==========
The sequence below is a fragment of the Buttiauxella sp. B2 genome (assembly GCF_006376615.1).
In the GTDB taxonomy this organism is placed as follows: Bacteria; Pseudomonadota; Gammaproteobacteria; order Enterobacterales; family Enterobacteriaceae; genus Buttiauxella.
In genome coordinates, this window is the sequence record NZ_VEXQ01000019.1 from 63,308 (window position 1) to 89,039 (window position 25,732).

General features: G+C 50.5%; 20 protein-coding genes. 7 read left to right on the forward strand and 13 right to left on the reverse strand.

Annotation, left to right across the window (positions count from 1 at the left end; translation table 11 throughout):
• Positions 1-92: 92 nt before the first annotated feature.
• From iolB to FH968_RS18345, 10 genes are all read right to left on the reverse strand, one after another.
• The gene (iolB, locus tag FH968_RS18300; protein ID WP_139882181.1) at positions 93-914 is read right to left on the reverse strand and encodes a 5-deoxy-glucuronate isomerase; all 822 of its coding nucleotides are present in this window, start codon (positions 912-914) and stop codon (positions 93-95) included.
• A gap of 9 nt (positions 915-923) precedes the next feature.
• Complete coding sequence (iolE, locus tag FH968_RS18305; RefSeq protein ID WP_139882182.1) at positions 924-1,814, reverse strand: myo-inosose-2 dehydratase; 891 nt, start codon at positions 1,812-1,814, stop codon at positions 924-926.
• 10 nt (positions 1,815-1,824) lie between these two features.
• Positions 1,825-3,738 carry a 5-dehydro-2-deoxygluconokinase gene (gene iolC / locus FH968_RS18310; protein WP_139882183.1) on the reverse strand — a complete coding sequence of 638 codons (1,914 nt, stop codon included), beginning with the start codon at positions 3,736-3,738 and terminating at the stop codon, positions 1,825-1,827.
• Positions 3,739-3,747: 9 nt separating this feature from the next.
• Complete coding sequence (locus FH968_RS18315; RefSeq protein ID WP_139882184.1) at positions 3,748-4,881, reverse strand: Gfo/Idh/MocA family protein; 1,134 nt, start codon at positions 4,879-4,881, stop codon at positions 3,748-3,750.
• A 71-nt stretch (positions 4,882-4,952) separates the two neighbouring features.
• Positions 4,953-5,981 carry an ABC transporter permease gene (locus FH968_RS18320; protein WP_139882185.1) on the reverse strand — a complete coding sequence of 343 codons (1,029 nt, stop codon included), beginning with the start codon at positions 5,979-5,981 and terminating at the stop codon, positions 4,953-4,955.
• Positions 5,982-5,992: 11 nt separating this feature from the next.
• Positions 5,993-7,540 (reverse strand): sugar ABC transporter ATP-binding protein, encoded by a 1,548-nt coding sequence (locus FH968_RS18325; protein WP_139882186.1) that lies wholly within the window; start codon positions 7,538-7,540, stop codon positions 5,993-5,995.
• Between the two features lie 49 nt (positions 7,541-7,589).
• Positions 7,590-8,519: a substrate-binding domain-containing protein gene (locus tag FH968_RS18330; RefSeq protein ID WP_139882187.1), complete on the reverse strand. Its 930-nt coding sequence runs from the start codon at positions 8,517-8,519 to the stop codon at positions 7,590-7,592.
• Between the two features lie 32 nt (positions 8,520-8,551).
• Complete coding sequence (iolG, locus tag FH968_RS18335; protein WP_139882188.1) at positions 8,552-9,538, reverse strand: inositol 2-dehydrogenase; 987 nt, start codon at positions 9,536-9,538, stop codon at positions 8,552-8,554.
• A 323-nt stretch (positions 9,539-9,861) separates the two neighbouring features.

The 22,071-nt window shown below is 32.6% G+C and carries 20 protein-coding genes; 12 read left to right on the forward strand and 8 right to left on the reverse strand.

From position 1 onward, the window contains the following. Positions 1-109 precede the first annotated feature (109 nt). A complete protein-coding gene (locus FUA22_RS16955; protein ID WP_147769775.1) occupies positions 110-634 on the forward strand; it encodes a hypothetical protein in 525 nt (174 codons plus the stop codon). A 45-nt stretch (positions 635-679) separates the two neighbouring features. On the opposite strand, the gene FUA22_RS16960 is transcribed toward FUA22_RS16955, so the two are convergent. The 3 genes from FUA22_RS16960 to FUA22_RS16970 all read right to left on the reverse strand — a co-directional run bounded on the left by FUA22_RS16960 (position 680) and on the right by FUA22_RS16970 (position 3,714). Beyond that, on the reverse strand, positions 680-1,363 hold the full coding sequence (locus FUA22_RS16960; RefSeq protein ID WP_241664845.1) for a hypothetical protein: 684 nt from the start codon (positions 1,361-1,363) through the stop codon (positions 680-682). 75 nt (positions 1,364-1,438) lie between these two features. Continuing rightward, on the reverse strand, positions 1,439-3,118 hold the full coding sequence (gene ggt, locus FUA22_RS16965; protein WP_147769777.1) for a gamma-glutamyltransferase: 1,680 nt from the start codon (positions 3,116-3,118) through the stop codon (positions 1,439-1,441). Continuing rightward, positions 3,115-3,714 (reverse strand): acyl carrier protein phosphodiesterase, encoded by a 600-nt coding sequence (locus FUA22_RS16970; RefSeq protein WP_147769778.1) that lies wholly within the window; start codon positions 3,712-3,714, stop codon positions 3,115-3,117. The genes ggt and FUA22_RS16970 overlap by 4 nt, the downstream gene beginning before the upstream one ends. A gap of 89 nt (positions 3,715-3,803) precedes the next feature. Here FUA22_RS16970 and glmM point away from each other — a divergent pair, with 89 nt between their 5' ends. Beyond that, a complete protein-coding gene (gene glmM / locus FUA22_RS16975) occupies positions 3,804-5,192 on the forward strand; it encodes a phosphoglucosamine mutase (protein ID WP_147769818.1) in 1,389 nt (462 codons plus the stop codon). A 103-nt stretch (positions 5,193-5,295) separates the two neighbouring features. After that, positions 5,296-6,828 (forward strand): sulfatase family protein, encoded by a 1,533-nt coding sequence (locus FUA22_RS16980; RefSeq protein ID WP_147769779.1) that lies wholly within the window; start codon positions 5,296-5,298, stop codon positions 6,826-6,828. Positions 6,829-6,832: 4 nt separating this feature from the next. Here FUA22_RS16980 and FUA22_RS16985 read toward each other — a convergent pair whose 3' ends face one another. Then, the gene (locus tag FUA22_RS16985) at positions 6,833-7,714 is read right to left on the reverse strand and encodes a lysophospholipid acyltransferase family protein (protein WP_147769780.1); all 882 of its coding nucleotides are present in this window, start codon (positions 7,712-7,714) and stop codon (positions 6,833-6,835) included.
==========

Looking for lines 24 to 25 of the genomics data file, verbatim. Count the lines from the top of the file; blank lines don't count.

The 22,071-nt window shown below is 32.6% G+C and carries 20 protein-coding genes; 12 read left to right on the forward strand and 8 right to left on the reverse strand.

From position 1 onward, the window contains the following. Positions 1-109 precede the first annotated feature (109 nt). A complete protein-coding gene (locus FUA22_RS16955; protein ID WP_147769775.1) occupies positions 110-634 on the forward strand; it encodes a hypothetical protein in 525 nt (174 codons plus the stop codon). A 45-nt stretch (positions 635-679) separates the two neighbouring features. On the opposite strand, the gene FUA22_RS16960 is transcribed toward FUA22_RS16955, so the two are convergent. The 3 genes from FUA22_RS16960 to FUA22_RS16970 all read right to left on the reverse strand — a co-directional run bounded on the left by FUA22_RS16960 (position 680) and on the right by FUA22_RS16970 (position 3,714). Beyond that, on the reverse strand, positions 680-1,363 hold the full coding sequence (locus FUA22_RS16960; RefSeq protein ID WP_241664845.1) for a hypothetical protein: 684 nt from the start codon (positions 1,361-1,363) through the stop codon (positions 680-682). 75 nt (positions 1,364-1,438) lie between these two features. Continuing rightward, on the reverse strand, positions 1,439-3,118 hold the full coding sequence (gene ggt, locus FUA22_RS16965; protein WP_147769777.1) for a gamma-glutamyltransferase: 1,680 nt from the start codon (positions 3,116-3,118) through the stop codon (positions 1,439-1,441). Continuing rightward, positions 3,115-3,714 (reverse strand): acyl carrier protein phosphodiesterase, encoded by a 600-nt coding sequence (locus FUA22_RS16970; RefSeq protein WP_147769778.1) that lies wholly within the window; start codon positions 3,712-3,714, stop codon positions 3,115-3,117. The genes ggt and FUA22_RS16970 overlap by 4 nt, the downstream gene beginning before the upstream one ends. A gap of 89 nt (positions 3,715-3,803) precedes the next feature. Here FUA22_RS16970 and glmM point away from each other — a divergent pair, with 89 nt between their 5' ends. Beyond that, a complete protein-coding gene (gene glmM / locus FUA22_RS16975) occupies positions 3,804-5,192 on the forward strand; it encodes a phosphoglucosamine mutase (protein ID WP_147769818.1) in 1,389 nt (462 codons plus the stop codon). A 103-nt stretch (positions 5,193-5,295) separates the two neighbouring features. After that, positions 5,296-6,828 (forward strand): sulfatase family protein, encoded by a 1,533-nt coding sequence (locus FUA22_RS16980; RefSeq protein ID WP_147769779.1) that lies wholly within the window; start codon positions 5,296-5,298, stop codon positions 6,826-6,828. Positions 6,829-6,832: 4 nt separating this feature from the next. Here FUA22_RS16980 and FUA22_RS16985 read toward each other — a convergent pair whose 3' ends face one another. Then, the gene (locus tag FUA22_RS16985) at positions 6,833-7,714 is read right to left on the reverse strand and encodes a lysophospholipid acyltransferase family protein (protein WP_147769780.1); all 882 of its coding nucleotides are present in this window, start codon (positions 7,712-7,714) and stop codon (positions 6,833-6,835) included.